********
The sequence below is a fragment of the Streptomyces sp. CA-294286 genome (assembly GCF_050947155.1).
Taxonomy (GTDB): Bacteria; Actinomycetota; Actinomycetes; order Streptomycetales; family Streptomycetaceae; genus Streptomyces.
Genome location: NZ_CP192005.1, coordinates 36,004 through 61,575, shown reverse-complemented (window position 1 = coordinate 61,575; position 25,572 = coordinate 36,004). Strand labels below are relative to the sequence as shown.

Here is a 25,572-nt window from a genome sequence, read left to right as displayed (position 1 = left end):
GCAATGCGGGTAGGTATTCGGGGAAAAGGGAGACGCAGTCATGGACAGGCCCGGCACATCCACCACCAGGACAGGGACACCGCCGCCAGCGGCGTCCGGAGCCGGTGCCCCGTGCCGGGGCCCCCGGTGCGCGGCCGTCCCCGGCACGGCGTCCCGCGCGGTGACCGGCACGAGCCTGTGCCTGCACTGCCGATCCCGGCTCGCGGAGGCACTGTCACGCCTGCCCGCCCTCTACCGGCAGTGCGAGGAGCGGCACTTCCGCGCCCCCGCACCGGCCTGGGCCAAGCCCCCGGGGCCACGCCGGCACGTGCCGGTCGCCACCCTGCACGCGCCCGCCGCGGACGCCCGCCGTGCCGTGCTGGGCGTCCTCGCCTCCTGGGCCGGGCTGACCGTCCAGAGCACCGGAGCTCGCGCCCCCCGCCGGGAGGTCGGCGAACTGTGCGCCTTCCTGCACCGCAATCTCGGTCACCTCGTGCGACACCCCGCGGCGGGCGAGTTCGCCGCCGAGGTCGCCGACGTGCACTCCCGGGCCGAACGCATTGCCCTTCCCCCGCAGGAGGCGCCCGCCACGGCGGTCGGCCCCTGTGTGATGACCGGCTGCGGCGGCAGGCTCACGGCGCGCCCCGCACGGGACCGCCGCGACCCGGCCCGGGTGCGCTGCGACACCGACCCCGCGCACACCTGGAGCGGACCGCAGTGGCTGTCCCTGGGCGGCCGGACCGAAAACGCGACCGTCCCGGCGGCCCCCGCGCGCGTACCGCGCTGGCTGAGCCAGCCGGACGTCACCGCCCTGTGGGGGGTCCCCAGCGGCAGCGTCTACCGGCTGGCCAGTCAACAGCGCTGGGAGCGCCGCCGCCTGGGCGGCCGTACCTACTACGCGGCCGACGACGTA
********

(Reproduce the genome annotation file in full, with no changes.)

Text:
The sequence below is a fragment of the Streptomyces sp. CA-294286 genome (assembly GCF_050947155.1).
Taxonomy (GTDB): Bacteria; Actinomycetota; Actinomycetes; order Streptomycetales; family Streptomycetaceae; genus Streptomyces.
Genome location: NZ_CP192005.1, coordinates 36,004 through 61,575, shown reverse-complemented (window position 1 = coordinate 61,575; position 25,572 = coordinate 36,004). Strand labels below are relative to the sequence as shown.

Here is a 25,572-nt window from a genome sequence, read left to right as displayed (position 1 = left end):
GCAATGCGGGTAGGTATTCGGGGAAAAGGGAGACGCAGTCATGGACAGGCCCGGCACATCCACCACCAGGACAGGGACACCGCCGCCAGCGGCGTCCGGAGCCGGTGCCCCGTGCCGGGGCCCCCGGTGCGCGGCCGTCCCCGGCACGGCGTCCCGCGCGGTGACCGGCACGAGCCTGTGCCTGCACTGCCGATCCCGGCTCGCGGAGGCACTGTCACGCCTGCCCGCCCTCTACCGGCAGTGCGAGGAGCGGCACTTCCGCGCCCCCGCACCGGCCTGGGCCAAGCCCCCGGGGCCACGCCGGCACGTGCCGGTCGCCACCCTGCACGCGCCCGCCGCGGACGCCCGCCGTGCCGTGCTGGGCGTCCTCGCCTCCTGGGCCGGGCTGACCGTCCAGAGCACCGGAGCTCGCGCCCCCCGCCGGGAGGTCGGCGAACTGTGCGCCTTCCTGCACCGCAATCTCGGTCACCTCGTGCGACACCCCGCGGCGGGCGAGTTCGCCGCCGAGGTCGCCGACGTGCACTCCCGGGCCGAACGCATTGCCCTTCCCCCGCAGGAGGCGCCCGCCACGGCGGTCGGCCCCTGTGTGATGACCGGCTGCGGCGGCAGGCTCACGGCGCGCCCCGCACGGGACCGCCGCGACCCGGCCCGGGTGCGCTGCGACACCGACCCCGCGCACACCTGGAGCGGACCGCAGTGGCTGTCCCTGGGCGGCCGGACCGAAAACGCGACCGTCCCGGCGGCCCCCGCGCGCGTACCGCGCTGGCTGAGCCAGCCGGACGTCACCGCCCTGTGGGGGGTCCCCAGCGGCAGCGTCTACCGGCTGGCCAGTCAACAGCGCTGGGAGCGCCGCCGCCTGGGCGGCCGTACCTACTACGCGGCCGACGACGTA